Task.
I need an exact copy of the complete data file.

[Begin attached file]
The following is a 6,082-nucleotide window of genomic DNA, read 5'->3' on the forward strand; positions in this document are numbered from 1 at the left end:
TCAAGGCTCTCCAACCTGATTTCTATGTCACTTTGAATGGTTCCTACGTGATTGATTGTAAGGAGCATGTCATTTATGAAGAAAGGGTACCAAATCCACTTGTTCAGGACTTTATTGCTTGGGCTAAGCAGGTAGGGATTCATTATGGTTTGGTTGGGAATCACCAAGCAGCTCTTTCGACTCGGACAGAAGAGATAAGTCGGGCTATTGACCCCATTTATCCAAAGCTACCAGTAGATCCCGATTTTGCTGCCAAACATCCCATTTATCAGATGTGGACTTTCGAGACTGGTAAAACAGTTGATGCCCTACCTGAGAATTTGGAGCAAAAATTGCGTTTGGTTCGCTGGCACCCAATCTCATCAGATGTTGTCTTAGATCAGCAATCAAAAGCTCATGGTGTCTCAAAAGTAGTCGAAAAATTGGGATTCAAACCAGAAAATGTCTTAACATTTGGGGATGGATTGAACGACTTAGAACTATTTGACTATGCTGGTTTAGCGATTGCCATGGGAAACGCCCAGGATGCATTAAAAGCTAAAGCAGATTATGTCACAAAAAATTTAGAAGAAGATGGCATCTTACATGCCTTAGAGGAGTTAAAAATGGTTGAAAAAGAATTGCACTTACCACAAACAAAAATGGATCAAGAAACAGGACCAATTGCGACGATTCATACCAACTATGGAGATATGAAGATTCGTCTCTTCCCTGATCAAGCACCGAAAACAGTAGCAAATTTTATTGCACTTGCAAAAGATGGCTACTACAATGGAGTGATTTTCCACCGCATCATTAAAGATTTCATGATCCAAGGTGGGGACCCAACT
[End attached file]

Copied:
The following is a 6,082-nucleotide window of genomic DNA, read 5'->3' on the forward strand; positions in this document are numbered from 1 at the left end:
TCAAGGCTCTCCAACCTGATTTCTATGTCACTTTGAATGGTTCCTACGTGATTGATTGTAAGGAGCATGTCATTTATGAAGAAAGGGTACCAAATCCACTTGTTCAGGACTTTATTGCTTGGGCTAAGCAGGTAGGGATTCATTATGGTTTGGTTGGGAATCACCAAGCAGCTCTTTCGACTCGGACAGAAGAGATAAGTCGGGCTATTGACCCCATTTATCCAAAGCTACCAGTAGATCCCGATTTTGCTGCCAAACATCCCATTTATCAGATGTGGACTTTCGAGACTGGTAAAACAGTTGATGCCCTACCTGAGAATTTGGAGCAAAAATTGCGTTTGGTTCGCTGGCACCCAATCTCATCAGATGTTGTCTTAGATCAGCAATCAAAAGCTCATGGTGTCTCAAAAGTAGTCGAAAAATTGGGATTCAAACCAGAAAATGTCTTAACATTTGGGGATGGATTGAACGACTTAGAACTATTTGACTATGCTGGTTTAGCGATTGCCATGGGAAACGCCCAGGATGCATTAAAAGCTAAAGCAGATTATGTCACAAAAAATTTAGAAGAAGATGGCATCTTACATGCCTTAGAGGAGTTAAAAATGGTTGAAAAAGAATTGCACTTACCACAAACAAAAATGGATCAAGAAACAGGACCAATTGCGACGATTCATACCAACTATGGAGATATGAAGATTCGTCTCTTCCCTGATCAAGCACCGAAAACAGTAGCAAATTTTATTGCACTTGCAAAAGATGGCTACTACAATGGAGTGATTTTCCACCGCATCATTAAAGATTTCATGATCCAAGGTGGGGACCCAACT